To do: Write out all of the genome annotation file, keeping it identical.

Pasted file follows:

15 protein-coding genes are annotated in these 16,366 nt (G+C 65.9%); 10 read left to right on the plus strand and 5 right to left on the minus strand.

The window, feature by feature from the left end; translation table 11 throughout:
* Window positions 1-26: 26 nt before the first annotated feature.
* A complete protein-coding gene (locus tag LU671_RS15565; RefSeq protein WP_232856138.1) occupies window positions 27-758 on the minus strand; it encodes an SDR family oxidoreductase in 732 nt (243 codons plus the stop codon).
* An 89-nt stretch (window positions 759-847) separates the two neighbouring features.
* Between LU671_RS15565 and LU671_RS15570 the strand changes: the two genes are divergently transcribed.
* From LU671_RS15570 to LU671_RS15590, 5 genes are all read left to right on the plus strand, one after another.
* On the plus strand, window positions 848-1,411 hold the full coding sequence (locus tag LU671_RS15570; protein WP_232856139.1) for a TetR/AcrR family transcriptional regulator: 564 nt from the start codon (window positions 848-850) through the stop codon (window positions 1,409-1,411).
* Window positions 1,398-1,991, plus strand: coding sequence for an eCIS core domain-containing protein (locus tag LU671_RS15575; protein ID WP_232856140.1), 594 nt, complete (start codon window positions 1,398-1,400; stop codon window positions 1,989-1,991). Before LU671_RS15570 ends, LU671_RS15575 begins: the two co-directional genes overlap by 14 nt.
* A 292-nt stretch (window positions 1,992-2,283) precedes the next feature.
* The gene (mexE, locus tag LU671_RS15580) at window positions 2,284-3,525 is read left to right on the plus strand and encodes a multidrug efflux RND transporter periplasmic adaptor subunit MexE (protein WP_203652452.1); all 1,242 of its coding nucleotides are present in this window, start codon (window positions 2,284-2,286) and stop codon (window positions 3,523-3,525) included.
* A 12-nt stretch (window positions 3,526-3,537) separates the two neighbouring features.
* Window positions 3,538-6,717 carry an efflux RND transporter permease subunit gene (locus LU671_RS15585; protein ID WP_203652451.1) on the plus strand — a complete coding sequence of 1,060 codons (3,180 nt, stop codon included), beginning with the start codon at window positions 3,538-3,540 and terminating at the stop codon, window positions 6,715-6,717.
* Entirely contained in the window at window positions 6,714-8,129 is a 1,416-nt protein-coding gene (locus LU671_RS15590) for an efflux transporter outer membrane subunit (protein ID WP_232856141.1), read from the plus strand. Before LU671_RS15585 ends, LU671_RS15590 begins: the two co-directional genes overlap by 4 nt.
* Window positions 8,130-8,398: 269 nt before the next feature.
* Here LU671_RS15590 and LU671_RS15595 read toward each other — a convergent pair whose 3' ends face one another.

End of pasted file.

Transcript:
15 protein-coding genes are annotated in these 16,366 nt (G+C 65.9%); 10 read left to right on the plus strand and 5 right to left on the minus strand.

The window, feature by feature from the left end; translation table 11 throughout:
* Window positions 1-26: 26 nt before the first annotated feature.
* A complete protein-coding gene (locus tag LU671_RS15565; RefSeq protein WP_232856138.1) occupies window positions 27-758 on the minus strand; it encodes an SDR family oxidoreductase in 732 nt (243 codons plus the stop codon).
* An 89-nt stretch (window positions 759-847) separates the two neighbouring features.
* Between LU671_RS15565 and LU671_RS15570 the strand changes: the two genes are divergently transcribed.
* From LU671_RS15570 to LU671_RS15590, 5 genes are all read left to right on the plus strand, one after another.
* On the plus strand, window positions 848-1,411 hold the full coding sequence (locus tag LU671_RS15570; protein WP_232856139.1) for a TetR/AcrR family transcriptional regulator: 564 nt from the start codon (window positions 848-850) through the stop codon (window positions 1,409-1,411).
* Window positions 1,398-1,991, plus strand: coding sequence for an eCIS core domain-containing protein (locus tag LU671_RS15575; protein ID WP_232856140.1), 594 nt, complete (start codon window positions 1,398-1,400; stop codon window positions 1,989-1,991). Before LU671_RS15570 ends, LU671_RS15575 begins: the two co-directional genes overlap by 14 nt.
* A 292-nt stretch (window positions 1,992-2,283) precedes the next feature.
* The gene (mexE, locus tag LU671_RS15580) at window positions 2,284-3,525 is read left to right on the plus strand and encodes a multidrug efflux RND transporter periplasmic adaptor subunit MexE (protein WP_203652452.1); all 1,242 of its coding nucleotides are present in this window, start codon (window positions 2,284-2,286) and stop codon (window positions 3,523-3,525) included.
* A 12-nt stretch (window positions 3,526-3,537) separates the two neighbouring features.
* Window positions 3,538-6,717 carry an efflux RND transporter permease subunit gene (locus LU671_RS15585; protein ID WP_203652451.1) on the plus strand — a complete coding sequence of 1,060 codons (3,180 nt, stop codon included), beginning with the start codon at window positions 3,538-3,540 and terminating at the stop codon, window positions 6,715-6,717.
* Entirely contained in the window at window positions 6,714-8,129 is a 1,416-nt protein-coding gene (locus LU671_RS15590) for an efflux transporter outer membrane subunit (protein ID WP_232856141.1), read from the plus strand. Before LU671_RS15585 ends, LU671_RS15590 begins: the two co-directional genes overlap by 4 nt.
* Window positions 8,130-8,398: 269 nt before the next feature.
* Here LU671_RS15590 and LU671_RS15595 read toward each other — a convergent pair whose 3' ends face one another.